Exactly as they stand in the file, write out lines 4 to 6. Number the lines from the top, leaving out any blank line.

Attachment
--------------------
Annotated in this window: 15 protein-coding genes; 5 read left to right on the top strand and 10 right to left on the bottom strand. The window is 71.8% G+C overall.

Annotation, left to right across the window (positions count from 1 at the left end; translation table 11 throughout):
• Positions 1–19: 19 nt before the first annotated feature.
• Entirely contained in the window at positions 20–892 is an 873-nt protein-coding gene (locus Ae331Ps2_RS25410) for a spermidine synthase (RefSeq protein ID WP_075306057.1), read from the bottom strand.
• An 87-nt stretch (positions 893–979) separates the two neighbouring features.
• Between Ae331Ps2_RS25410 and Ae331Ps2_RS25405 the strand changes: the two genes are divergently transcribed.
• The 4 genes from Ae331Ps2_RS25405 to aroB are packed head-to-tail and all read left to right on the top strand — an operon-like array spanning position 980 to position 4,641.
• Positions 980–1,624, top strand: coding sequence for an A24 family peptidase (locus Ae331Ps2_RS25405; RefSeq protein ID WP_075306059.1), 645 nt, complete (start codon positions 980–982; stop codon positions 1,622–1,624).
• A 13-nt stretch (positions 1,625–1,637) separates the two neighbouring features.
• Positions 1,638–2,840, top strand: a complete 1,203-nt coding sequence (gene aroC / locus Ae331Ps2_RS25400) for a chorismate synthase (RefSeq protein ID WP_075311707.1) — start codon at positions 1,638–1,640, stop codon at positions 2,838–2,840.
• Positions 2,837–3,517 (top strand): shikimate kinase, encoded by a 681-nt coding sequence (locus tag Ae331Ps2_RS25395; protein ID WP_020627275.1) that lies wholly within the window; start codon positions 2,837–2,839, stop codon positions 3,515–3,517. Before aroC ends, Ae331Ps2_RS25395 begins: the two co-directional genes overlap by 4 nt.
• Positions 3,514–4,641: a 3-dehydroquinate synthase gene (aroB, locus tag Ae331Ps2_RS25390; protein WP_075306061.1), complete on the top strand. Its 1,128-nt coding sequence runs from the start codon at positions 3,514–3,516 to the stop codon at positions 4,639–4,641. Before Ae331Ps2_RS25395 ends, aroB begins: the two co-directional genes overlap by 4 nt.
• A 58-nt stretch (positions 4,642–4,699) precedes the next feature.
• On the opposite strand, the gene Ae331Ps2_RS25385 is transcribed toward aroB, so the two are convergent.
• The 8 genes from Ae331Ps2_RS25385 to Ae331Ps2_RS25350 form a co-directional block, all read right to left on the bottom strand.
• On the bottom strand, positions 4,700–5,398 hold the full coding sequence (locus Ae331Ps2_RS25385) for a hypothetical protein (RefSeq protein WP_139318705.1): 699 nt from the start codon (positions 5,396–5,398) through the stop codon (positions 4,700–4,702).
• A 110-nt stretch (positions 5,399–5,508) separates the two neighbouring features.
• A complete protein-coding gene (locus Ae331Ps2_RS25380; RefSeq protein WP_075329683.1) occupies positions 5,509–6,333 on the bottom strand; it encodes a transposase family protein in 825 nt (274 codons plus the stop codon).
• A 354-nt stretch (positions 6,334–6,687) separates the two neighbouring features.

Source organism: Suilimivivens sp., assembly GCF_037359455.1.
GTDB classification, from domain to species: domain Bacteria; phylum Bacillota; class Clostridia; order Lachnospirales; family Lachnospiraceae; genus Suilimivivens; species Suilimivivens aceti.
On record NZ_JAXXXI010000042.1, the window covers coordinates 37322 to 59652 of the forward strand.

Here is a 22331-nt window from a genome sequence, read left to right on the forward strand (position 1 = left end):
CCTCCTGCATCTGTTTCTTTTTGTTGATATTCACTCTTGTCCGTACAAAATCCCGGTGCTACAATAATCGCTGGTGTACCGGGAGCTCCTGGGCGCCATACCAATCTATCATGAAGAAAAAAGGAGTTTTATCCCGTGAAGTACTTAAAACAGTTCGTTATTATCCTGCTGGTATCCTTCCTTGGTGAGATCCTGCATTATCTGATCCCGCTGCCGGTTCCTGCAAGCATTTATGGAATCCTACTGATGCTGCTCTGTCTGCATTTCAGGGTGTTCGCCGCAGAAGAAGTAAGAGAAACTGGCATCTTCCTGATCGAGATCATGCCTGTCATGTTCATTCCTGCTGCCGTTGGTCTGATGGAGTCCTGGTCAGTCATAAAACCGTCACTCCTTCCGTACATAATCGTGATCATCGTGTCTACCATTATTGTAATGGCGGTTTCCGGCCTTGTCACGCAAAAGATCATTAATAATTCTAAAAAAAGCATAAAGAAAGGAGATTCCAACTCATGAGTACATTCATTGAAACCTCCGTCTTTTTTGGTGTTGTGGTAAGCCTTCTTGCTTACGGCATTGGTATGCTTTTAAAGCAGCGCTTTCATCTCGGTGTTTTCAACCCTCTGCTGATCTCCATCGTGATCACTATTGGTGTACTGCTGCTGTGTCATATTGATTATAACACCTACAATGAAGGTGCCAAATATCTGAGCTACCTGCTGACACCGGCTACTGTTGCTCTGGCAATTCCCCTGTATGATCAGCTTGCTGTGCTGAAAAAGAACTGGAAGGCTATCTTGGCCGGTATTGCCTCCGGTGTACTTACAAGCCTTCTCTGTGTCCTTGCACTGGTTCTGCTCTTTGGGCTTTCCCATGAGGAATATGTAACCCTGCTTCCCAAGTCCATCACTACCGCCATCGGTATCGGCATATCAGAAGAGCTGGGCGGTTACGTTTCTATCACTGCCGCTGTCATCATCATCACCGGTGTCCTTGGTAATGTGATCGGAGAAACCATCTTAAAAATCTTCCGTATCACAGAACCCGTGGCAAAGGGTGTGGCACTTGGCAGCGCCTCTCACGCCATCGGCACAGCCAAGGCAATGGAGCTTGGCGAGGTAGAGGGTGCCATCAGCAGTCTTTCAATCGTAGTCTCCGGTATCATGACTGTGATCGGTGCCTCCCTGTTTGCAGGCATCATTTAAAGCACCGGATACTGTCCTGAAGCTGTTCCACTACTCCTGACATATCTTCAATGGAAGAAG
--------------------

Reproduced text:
• Entirely contained in the window at positions 20–892 is an 873-nt protein-coding gene (locus Ae331Ps2_RS25410) for a spermidine synthase (RefSeq protein ID WP_075306057.1), read from the bottom strand.
• An 87-nt stretch (positions 893–979) separates the two neighbouring features.
• Between Ae331Ps2_RS25410 and Ae331Ps2_RS25405 the strand changes: the two genes are divergently transcribed.